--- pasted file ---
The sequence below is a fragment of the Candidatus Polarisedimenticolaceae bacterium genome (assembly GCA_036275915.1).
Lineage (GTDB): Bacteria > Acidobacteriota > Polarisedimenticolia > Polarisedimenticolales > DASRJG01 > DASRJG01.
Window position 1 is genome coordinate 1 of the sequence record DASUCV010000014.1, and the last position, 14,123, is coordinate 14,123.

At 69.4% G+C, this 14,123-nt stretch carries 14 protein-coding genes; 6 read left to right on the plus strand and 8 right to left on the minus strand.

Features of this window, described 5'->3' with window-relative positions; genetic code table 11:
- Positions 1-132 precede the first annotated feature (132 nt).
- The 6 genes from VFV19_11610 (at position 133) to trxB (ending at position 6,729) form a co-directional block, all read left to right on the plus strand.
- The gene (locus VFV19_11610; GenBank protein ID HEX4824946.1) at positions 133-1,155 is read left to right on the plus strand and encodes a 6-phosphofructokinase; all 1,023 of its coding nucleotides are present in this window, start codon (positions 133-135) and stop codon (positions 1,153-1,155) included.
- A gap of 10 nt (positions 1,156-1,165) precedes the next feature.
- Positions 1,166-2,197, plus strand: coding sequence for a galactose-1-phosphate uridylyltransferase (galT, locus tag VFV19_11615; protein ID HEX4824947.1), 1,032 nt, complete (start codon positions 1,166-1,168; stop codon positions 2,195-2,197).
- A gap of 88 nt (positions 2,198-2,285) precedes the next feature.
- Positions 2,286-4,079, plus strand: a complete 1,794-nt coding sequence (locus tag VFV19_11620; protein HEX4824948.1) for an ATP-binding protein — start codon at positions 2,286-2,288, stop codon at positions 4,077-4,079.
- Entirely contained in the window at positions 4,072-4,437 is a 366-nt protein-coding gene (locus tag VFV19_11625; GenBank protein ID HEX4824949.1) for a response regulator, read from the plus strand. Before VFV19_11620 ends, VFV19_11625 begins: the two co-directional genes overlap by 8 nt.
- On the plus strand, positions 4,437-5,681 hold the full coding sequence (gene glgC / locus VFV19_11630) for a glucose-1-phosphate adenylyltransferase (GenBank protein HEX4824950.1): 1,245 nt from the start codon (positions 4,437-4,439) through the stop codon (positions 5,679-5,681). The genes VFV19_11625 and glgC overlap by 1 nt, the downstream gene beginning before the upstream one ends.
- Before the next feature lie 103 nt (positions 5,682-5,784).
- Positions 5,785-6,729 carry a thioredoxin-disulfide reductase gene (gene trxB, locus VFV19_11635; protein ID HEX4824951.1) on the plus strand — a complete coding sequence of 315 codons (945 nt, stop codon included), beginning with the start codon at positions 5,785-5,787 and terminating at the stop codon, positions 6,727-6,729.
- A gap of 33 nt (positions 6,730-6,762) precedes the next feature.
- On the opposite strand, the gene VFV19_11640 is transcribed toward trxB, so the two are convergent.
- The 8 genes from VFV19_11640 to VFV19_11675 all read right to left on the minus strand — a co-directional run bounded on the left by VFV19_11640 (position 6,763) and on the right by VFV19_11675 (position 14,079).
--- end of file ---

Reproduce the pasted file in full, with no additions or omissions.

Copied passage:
The sequence below is a fragment of the Candidatus Polarisedimenticolaceae bacterium genome (assembly GCA_036275915.1).
Lineage (GTDB): Bacteria > Acidobacteriota > Polarisedimenticolia > Polarisedimenticolales > DASRJG01 > DASRJG01.
Window position 1 is genome coordinate 1 of the sequence record DASUCV010000014.1, and the last position, 14,123, is coordinate 14,123.

At 69.4% G+C, this 14,123-nt stretch carries 14 protein-coding genes; 6 read left to right on the plus strand and 8 right to left on the minus strand.

Features of this window, described 5'->3' with window-relative positions; genetic code table 11:
- Positions 1-132 precede the first annotated feature (132 nt).
- The 6 genes from VFV19_11610 (at position 133) to trxB (ending at position 6,729) form a co-directional block, all read left to right on the plus strand.
- The gene (locus VFV19_11610; GenBank protein ID HEX4824946.1) at positions 133-1,155 is read left to right on the plus strand and encodes a 6-phosphofructokinase; all 1,023 of its coding nucleotides are present in this window, start codon (positions 133-135) and stop codon (positions 1,153-1,155) included.
- A gap of 10 nt (positions 1,156-1,165) precedes the next feature.
- Positions 1,166-2,197, plus strand: coding sequence for a galactose-1-phosphate uridylyltransferase (galT, locus tag VFV19_11615; protein ID HEX4824947.1), 1,032 nt, complete (start codon positions 1,166-1,168; stop codon positions 2,195-2,197).
- A gap of 88 nt (positions 2,198-2,285) precedes the next feature.
- Positions 2,286-4,079, plus strand: a complete 1,794-nt coding sequence (locus tag VFV19_11620; protein HEX4824948.1) for an ATP-binding protein — start codon at positions 2,286-2,288, stop codon at positions 4,077-4,079.
- Entirely contained in the window at positions 4,072-4,437 is a 366-nt protein-coding gene (locus tag VFV19_11625; GenBank protein ID HEX4824949.1) for a response regulator, read from the plus strand. Before VFV19_11620 ends, VFV19_11625 begins: the two co-directional genes overlap by 8 nt.
- On the plus strand, positions 4,437-5,681 hold the full coding sequence (gene glgC / locus VFV19_11630) for a glucose-1-phosphate adenylyltransferase (GenBank protein HEX4824950.1): 1,245 nt from the start codon (positions 4,437-4,439) through the stop codon (positions 5,679-5,681). The genes VFV19_11625 and glgC overlap by 1 nt, the downstream gene beginning before the upstream one ends.
- Before the next feature lie 103 nt (positions 5,682-5,784).
- Positions 5,785-6,729 carry a thioredoxin-disulfide reductase gene (gene trxB, locus VFV19_11635; protein ID HEX4824951.1) on the plus strand — a complete coding sequence of 315 codons (945 nt, stop codon included), beginning with the start codon at positions 5,785-5,787 and terminating at the stop codon, positions 6,727-6,729.
- A gap of 33 nt (positions 6,730-6,762) precedes the next feature.
- On the opposite strand, the gene VFV19_11640 is transcribed toward trxB, so the two are convergent.
- The 8 genes from VFV19_11640 to VFV19_11675 all read right to left on the minus strand — a co-directional run bounded on the left by VFV19_11640 (position 6,763) and on the right by VFV19_11675 (position 14,079).